Saturday, May 28, 2011

The Apostles' Creed- I Believe in the Holy Spirit

I believe in the Holy Spirit. Theologians have said that the Holy Spirit is the least known member of the trinity. God the father is a familiar image- maker of heaven and earth. Jesus Christ is the savior, God’s only Son, send to save us. In the fullness of time, God sent forth Jesus into the world, born of a woman, born under the law, a full and complete human being. He was human. He was redeemer. He was King of Kings who comes to judge the living and the dead.

Now, I believe in the Holy Spirit. Of course, the Apostles’ Creed is organized around the church’s understanding of the trinity.

In John chapter 14, Jesus is saying goodbye to his disciples. You can almost sense the deep emotion as you read through the words. Jesus says: “I am going away. I will prepare a place for you so that where I am there you may be also. I will come back for you.” He says: “I will not leave you orphaned.”

The Holy Spirit is the presence of the living God with us. Jesus says: “In the meantime, I will send you the paraclete, the advocate, to be with you forever…” After resurrection, Jesus breathes on his disciples and says: “Receive the Holy Spirit…”

I believe that every Christian, every person who has accepted Jesus Christ as Lord and Savior, is filled with the Holy Spirit. When you receive Jesus, the Holy Spirit comes to dwell within. Now, that’s not to say that the Spirit has not been present with you from the beginning. We believe that God’s grace is with you from your first breath. But, now when you accept Christ for yourself, the Holy Spirit, God’s own presence fills you. YOU ARE NEVER ALONE!

No matter where you go, or where you find yourself, God is with you. On his death bed, John Wesley said: “the best of all is God is with us…”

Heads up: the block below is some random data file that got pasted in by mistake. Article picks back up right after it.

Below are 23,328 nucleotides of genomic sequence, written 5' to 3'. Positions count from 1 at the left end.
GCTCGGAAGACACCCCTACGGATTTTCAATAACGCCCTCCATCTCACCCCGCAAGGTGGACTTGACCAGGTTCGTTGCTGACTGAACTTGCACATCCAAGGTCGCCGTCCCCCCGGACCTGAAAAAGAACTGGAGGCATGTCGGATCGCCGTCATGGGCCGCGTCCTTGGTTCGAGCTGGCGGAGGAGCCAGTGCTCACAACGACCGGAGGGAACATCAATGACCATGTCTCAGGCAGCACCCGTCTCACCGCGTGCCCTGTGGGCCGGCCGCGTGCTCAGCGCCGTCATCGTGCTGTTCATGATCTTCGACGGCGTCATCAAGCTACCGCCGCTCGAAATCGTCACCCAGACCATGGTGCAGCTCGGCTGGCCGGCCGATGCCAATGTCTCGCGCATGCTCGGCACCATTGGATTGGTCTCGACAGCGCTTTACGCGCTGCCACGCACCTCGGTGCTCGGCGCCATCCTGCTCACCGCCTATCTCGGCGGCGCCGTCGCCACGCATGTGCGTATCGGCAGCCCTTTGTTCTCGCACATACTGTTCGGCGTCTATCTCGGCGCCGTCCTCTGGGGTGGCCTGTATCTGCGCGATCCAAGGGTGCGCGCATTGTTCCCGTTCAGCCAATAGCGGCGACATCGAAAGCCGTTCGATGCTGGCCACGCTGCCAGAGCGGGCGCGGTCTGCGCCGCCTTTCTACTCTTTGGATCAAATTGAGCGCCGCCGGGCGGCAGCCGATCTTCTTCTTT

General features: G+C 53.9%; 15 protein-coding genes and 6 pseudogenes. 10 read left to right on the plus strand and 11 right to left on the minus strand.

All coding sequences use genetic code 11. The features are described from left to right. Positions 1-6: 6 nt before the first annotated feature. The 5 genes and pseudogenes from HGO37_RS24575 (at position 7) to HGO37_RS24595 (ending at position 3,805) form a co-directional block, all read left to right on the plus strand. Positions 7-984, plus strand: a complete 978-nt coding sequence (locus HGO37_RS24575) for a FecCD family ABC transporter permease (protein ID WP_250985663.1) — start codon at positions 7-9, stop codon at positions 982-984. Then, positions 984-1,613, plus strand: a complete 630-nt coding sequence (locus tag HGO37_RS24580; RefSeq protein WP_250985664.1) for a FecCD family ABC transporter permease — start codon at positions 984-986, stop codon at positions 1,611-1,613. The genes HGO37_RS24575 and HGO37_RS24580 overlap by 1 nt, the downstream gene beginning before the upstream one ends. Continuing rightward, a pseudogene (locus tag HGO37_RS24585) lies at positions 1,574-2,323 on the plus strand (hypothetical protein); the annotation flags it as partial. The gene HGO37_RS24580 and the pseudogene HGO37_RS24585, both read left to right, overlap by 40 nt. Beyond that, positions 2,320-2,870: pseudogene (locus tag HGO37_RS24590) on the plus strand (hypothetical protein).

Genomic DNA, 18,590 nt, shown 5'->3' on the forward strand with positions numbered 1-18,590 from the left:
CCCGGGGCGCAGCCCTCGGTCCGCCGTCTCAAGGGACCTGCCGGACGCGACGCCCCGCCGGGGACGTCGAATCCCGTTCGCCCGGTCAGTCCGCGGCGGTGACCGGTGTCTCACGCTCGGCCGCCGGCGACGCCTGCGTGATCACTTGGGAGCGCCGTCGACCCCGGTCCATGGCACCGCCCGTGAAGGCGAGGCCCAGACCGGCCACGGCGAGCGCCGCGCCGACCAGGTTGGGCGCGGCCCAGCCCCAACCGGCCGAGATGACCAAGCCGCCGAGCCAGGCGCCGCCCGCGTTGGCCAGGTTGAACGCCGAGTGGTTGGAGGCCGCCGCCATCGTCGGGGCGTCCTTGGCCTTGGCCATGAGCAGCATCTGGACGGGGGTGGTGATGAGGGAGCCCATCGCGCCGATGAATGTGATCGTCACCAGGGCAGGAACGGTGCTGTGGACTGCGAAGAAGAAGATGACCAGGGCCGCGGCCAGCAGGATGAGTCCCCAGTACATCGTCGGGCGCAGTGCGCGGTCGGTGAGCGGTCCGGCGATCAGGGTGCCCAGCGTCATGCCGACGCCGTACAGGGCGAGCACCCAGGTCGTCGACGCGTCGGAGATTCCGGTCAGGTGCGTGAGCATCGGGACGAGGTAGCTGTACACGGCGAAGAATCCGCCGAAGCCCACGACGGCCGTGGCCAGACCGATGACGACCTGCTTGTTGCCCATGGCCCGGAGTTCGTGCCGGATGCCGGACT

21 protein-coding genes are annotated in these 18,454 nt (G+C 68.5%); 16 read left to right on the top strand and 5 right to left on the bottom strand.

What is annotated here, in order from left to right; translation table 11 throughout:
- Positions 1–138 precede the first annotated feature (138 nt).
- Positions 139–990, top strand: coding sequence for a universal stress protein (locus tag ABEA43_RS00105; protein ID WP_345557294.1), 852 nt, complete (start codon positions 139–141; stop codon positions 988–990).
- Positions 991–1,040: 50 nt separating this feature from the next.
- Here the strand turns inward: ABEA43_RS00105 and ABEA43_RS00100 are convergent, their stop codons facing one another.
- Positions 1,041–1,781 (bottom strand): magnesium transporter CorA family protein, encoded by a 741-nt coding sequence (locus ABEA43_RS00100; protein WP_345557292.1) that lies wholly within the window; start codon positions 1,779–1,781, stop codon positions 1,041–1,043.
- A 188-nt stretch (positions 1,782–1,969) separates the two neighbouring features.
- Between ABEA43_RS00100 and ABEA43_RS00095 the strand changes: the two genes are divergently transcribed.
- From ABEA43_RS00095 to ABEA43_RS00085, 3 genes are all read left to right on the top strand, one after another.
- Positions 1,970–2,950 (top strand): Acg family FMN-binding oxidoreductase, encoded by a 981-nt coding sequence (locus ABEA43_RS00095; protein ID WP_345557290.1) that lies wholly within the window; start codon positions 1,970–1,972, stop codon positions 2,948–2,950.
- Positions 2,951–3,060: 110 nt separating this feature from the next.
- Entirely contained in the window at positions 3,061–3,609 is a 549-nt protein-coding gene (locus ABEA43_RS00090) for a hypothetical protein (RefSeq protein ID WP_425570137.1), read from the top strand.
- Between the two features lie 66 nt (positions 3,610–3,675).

The Holy Spirit is the presence of God as close to you as your breath. You’ve all said: “when I pray my prayers don’t get through the ceiling.” But your prayers only have to get as far as your mouth. God is with you.

The Holy Spirit is also about community. In the power of the Spirit, we are given the church. We are given each other so that we won’t get picked off. Watch how people gather. A group is over here. On the other side of the room is another group. Over there is one person alone. Who’s more likely to be picked off? The one who is alone.

God gives us by the Holy Spirit’s power the church so that we have someone always watching out backs. The devil is always looking for ways to pick us off, to isolate us from the groups, to take advantage of the fact that we are alone.

Third, the Holy Spirit is about ministry. Every Christian is given a ministry by the Holy Spirit. We are given gifts to be used for the church and the world. Many and varied gifts are a part of the community of faith. No gift is more important than the others. All gifts give glory to God.

Jacob’s name was changed to Israel which means: “One who wrestles with God.” If we do anything that is less than wrestling with God we are misusing God’s great gifts.

All this is to say that by the Holy Spirit God/Jesus is alive and well and living on planet earth, working and willing his way among us. In addition to being filled by the Holy Spirit we may in fact experience new life and hope when the Spirit comes upon us anew. May we all pray for the further gift of the Holy Spirit giving us all that God has in store for us.